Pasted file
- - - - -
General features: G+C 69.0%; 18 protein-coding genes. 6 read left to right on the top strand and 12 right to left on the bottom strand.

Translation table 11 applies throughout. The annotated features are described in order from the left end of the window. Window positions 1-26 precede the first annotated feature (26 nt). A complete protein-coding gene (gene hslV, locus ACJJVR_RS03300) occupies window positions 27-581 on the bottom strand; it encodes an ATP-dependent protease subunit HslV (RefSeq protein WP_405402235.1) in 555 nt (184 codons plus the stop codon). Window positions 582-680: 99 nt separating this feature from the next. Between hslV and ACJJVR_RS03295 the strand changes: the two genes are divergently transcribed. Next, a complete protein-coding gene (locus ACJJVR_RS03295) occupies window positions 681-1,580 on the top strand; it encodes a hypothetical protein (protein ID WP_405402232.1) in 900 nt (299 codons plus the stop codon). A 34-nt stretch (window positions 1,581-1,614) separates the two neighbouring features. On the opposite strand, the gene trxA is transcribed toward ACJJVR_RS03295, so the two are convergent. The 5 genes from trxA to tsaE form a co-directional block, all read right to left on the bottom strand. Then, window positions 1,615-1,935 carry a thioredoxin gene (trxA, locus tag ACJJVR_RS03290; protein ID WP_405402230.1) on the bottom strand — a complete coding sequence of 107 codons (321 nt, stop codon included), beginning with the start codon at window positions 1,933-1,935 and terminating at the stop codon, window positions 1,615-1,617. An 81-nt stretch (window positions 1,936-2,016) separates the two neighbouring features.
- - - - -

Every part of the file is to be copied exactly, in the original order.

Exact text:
General features: G+C 69.0%; 18 protein-coding genes. 6 read left to right on the top strand and 12 right to left on the bottom strand.

Translation table 11 applies throughout. The annotated features are described in order from the left end of the window. Window positions 1-26 precede the first annotated feature (26 nt). A complete protein-coding gene (gene hslV, locus ACJJVR_RS03300) occupies window positions 27-581 on the bottom strand; it encodes an ATP-dependent protease subunit HslV (RefSeq protein WP_405402235.1) in 555 nt (184 codons plus the stop codon). Window positions 582-680: 99 nt separating this feature from the next. Between hslV and ACJJVR_RS03295 the strand changes: the two genes are divergently transcribed. Next, a complete protein-coding gene (locus ACJJVR_RS03295) occupies window positions 681-1,580 on the top strand; it encodes a hypothetical protein (protein ID WP_405402232.1) in 900 nt (299 codons plus the stop codon). A 34-nt stretch (window positions 1,581-1,614) separates the two neighbouring features. On the opposite strand, the gene trxA is transcribed toward ACJJVR_RS03295, so the two are convergent. The 5 genes from trxA to tsaE form a co-directional block, all read right to left on the bottom strand. Then, window positions 1,615-1,935 carry a thioredoxin gene (trxA, locus tag ACJJVR_RS03290; protein ID WP_405402230.1) on the bottom strand — a complete coding sequence of 107 codons (321 nt, stop codon included), beginning with the start codon at window positions 1,933-1,935 and terminating at the stop codon, window positions 1,615-1,617. An 81-nt stretch (window positions 1,936-2,016) separates the two neighbouring features.